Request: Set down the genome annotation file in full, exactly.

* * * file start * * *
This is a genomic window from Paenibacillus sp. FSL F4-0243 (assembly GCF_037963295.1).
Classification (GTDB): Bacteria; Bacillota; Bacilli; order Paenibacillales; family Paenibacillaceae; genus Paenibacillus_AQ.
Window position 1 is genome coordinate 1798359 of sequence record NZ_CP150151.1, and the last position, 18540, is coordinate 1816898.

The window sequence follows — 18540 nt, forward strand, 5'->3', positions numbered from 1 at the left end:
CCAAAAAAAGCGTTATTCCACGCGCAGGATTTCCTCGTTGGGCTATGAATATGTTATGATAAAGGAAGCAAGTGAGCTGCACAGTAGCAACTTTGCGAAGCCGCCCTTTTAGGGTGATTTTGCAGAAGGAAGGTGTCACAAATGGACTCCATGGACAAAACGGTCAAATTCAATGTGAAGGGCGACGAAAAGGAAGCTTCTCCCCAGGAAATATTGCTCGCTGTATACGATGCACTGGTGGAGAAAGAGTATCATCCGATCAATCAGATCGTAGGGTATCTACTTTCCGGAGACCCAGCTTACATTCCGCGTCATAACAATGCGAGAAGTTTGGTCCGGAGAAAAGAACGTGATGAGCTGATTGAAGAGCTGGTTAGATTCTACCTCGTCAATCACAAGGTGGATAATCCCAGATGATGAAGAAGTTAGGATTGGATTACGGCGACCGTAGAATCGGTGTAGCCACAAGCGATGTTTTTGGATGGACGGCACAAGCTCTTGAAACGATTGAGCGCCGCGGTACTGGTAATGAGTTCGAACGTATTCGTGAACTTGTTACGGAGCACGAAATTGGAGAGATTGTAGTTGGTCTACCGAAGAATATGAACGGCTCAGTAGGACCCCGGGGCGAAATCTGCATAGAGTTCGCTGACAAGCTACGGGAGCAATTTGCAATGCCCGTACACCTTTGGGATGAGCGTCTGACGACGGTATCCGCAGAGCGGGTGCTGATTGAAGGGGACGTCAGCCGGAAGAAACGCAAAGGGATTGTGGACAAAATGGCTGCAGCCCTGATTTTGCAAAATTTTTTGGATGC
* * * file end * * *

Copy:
This is a genomic window from Paenibacillus sp. FSL F4-0243 (assembly GCF_037963295.1).
Classification (GTDB): Bacteria; Bacillota; Bacilli; order Paenibacillales; family Paenibacillaceae; genus Paenibacillus_AQ.
Window position 1 is genome coordinate 1798359 of sequence record NZ_CP150151.1, and the last position, 18540, is coordinate 1816898.

The window sequence follows — 18540 nt, forward strand, 5'->3', positions numbered from 1 at the left end:
CCAAAAAAAGCGTTATTCCACGCGCAGGATTTCCTCGTTGGGCTATGAATATGTTATGATAAAGGAAGCAAGTGAGCTGCACAGTAGCAACTTTGCGAAGCCGCCCTTTTAGGGTGATTTTGCAGAAGGAAGGTGTCACAAATGGACTCCATGGACAAAACGGTCAAATTCAATGTGAAGGGCGACGAAAAGGAAGCTTCTCCCCAGGAAATATTGCTCGCTGTATACGATGCACTGGTGGAGAAAGAGTATCATCCGATCAATCAGATCGTAGGGTATCTACTTTCCGGAGACCCAGCTTACATTCCGCGTCATAACAATGCGAGAAGTTTGGTCCGGAGAAAAGAACGTGATGAGCTGATTGAAGAGCTGGTTAGATTCTACCTCGTCAATCACAAGGTGGATAATCCCAGATGATGAAGAAGTTAGGATTGGATTACGGCGACCGTAGAATCGGTGTAGCCACAAGCGATGTTTTTGGATGGACGGCACAAGCTCTTGAAACGATTGAGCGCCGCGGTACTGGTAATGAGTTCGAACGTATTCGTGAACTTGTTACGGAGCACGAAATTGGAGAGATTGTAGTTGGTCTACCGAAGAATATGAACGGCTCAGTAGGACCCCGGGGCGAAATCTGCATAGAGTTCGCTGACAAGCTACGGGAGCAATTTGCAATGCCCGTACACCTTTGGGATGAGCGTCTGACGACGGTATCCGCAGAGCGGGTGCTGATTGAAGGGGACGTCAGCCGGAAGAAACGCAAAGGGATTGTGGACAAAATGGCTGCAGCCCTGATTTTGCAAAATTTTTTGGATGC